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Set sail with no worries

Published on Mar 31, 2016

Set sail with no worries

It has been dubbed the ship that will change the tides. At 1,100 feet long, a sparkling new cruise liner named "Still Wandering" boasts a feat of engineering once thought impossible. 

It is the ship that will eliminate seasickness. 

If you're prone to this condition you're not alone. Some of the hardiest seafarers throughout history have suffered its ill effects. Namely, Captain Columbus, Admiral Nelson and Lawrence of Arabia. And each suffered that same woozy feeling as you do when you set sail.
Sea sickness, a variation on motion sickness, is a common disturbance of the inner ear. This is the area of the body that affects your sense of balance and equilibrium. Motion sickness happens when your brain receives conflicting messages about motion and your body's position in space. 
So how does it work aboard 'Still Wandering?' It's largely thanks to an inbuilt feature named Static Adaptability System (SAS). Much like a gimbaled compass, SAS ensures the ship will not rock, even in the roughest of seas. SAS actually levitates the ship on a cushion of air. Cutting edge sensors detect oceanic flow patterns, allowing the system to anticipate wave movement. The network of sensors communicates with an air compressor, which, within a half second of being alerted, forces air between the ship and the sea.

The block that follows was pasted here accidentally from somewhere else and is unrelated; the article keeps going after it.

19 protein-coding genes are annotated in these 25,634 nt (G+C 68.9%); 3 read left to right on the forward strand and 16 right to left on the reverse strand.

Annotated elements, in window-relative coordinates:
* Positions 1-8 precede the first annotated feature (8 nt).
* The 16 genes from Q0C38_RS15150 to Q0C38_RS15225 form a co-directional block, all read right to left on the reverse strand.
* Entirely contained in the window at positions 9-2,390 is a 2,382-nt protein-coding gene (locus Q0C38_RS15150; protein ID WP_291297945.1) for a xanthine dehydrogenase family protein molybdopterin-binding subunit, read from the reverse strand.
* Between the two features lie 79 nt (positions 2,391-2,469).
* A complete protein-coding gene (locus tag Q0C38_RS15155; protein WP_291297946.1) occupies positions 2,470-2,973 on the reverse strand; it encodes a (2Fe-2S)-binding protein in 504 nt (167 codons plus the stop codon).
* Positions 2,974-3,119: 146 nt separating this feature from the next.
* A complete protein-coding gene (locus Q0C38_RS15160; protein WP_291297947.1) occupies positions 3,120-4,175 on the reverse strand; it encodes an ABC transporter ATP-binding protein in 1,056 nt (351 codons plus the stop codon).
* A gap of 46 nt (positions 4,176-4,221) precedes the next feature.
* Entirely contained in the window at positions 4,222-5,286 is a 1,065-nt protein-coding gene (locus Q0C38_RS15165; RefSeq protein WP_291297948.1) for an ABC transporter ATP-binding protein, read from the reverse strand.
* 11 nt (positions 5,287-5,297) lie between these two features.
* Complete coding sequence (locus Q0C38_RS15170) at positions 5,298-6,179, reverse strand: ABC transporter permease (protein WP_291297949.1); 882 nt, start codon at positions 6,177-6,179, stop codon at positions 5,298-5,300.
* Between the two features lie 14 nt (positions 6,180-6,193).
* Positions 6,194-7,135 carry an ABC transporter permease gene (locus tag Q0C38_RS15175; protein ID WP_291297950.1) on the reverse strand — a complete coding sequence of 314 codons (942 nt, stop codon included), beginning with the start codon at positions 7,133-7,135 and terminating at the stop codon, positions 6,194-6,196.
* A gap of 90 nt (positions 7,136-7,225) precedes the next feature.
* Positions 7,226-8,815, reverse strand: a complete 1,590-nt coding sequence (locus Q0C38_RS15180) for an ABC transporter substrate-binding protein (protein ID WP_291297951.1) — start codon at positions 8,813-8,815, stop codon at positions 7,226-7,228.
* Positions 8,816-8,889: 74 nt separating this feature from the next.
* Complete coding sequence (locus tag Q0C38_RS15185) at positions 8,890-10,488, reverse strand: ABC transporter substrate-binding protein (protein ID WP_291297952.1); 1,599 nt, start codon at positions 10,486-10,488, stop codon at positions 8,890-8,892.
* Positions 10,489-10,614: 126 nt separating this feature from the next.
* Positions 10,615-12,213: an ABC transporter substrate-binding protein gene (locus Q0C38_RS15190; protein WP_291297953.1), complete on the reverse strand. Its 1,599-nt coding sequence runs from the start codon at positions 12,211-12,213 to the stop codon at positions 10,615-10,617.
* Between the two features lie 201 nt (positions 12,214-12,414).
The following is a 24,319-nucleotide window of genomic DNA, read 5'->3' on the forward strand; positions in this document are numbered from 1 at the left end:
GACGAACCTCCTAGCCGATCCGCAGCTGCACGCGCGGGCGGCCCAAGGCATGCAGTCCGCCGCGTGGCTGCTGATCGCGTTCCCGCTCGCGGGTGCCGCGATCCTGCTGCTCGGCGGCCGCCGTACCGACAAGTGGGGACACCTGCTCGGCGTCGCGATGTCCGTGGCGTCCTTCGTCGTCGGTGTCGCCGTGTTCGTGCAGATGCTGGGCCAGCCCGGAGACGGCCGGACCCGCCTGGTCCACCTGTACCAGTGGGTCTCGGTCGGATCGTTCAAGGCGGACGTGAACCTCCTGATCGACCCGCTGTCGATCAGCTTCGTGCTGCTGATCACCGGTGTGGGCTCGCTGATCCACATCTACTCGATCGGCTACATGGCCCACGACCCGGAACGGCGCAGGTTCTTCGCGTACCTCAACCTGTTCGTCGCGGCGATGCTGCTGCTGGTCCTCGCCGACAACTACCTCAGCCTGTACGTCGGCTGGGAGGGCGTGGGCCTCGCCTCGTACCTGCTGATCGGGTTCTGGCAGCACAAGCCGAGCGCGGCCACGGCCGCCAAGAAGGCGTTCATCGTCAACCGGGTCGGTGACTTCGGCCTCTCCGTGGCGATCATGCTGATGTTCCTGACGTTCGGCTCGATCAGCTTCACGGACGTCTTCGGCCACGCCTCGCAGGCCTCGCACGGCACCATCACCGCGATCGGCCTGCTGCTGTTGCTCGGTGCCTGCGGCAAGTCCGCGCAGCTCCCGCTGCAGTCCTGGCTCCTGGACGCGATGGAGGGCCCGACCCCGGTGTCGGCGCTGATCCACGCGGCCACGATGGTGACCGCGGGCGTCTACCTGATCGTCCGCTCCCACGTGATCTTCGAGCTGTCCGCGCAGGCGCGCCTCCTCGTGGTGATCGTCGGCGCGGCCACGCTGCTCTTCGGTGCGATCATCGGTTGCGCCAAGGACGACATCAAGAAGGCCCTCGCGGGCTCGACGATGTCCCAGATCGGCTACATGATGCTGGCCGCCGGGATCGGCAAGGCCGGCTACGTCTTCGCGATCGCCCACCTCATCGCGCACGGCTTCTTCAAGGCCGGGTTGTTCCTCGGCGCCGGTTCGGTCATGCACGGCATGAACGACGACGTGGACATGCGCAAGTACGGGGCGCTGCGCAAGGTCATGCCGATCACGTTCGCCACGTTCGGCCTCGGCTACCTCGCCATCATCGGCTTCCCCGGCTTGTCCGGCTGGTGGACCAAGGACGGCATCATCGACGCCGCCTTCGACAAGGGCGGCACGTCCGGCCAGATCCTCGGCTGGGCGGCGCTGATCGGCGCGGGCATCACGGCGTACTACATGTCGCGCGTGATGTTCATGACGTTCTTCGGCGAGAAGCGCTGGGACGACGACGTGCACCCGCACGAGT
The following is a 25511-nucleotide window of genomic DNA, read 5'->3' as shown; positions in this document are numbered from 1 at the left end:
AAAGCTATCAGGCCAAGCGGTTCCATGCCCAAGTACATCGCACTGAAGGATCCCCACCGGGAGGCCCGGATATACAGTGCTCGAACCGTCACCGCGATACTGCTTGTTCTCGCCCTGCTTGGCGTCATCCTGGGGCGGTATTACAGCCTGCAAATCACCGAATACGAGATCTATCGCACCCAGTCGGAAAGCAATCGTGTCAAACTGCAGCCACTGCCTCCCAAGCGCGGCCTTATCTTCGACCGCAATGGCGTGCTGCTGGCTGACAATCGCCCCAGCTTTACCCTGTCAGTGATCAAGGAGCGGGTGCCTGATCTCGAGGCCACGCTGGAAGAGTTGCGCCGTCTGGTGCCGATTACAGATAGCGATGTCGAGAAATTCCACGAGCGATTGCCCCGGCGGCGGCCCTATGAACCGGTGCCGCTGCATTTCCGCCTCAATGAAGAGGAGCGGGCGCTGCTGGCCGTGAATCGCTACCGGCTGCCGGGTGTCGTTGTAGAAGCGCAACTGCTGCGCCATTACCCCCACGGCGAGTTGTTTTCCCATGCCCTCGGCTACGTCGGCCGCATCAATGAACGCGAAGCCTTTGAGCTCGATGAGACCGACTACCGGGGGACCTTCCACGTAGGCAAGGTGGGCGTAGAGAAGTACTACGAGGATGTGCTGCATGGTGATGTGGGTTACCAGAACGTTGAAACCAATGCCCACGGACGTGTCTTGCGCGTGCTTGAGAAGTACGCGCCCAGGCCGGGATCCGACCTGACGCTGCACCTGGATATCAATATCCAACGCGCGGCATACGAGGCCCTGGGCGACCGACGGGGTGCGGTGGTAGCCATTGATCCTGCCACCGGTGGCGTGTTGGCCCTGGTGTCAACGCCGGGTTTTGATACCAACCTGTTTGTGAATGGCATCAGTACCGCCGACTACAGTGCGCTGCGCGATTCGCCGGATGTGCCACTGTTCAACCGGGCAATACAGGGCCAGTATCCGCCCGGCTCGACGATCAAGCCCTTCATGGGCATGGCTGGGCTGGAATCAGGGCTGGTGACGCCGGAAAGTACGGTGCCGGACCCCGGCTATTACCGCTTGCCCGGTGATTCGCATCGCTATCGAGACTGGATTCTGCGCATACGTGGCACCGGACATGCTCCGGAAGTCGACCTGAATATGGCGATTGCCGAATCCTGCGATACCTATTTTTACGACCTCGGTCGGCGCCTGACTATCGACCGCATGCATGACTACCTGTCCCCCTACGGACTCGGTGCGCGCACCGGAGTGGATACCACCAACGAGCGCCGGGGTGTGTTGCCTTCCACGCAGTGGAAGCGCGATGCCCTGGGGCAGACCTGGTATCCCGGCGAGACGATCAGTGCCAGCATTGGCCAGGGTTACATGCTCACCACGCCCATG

SAS is the brainchild of GRM, a German engineering firm who are thrilled that their invention will change the lives of holidaymakers worldwide.
Jane Hutchins, a Melbourne mother of ten-year-old twins, will be one of many lining up for a ticket. "My husband and I met on a cruise. It is by far the most romantic way to travel. But when Sam and Ella came along, things changed. Even the smallest wave sends them both to the bathroom. All these years we have missed out on waking up to a sunrise in a new country. We can't wait to be Still Wandering!''
Ryan Posa from Cruise Sale Finder, one of Australasia's leading cruise booking agencies, is equally excited: "This sort of technology really floats my boat. Wave goodbye to chewing gum, wearing wrist bands and undergoing expensive acupuncture!"
Still Wandering is currently being tested on select journeys, but could be adapted for regular journeys by April 1st, 2017. 

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  • Apr 7, 2016 by Helen

    Nice April Fool's Joke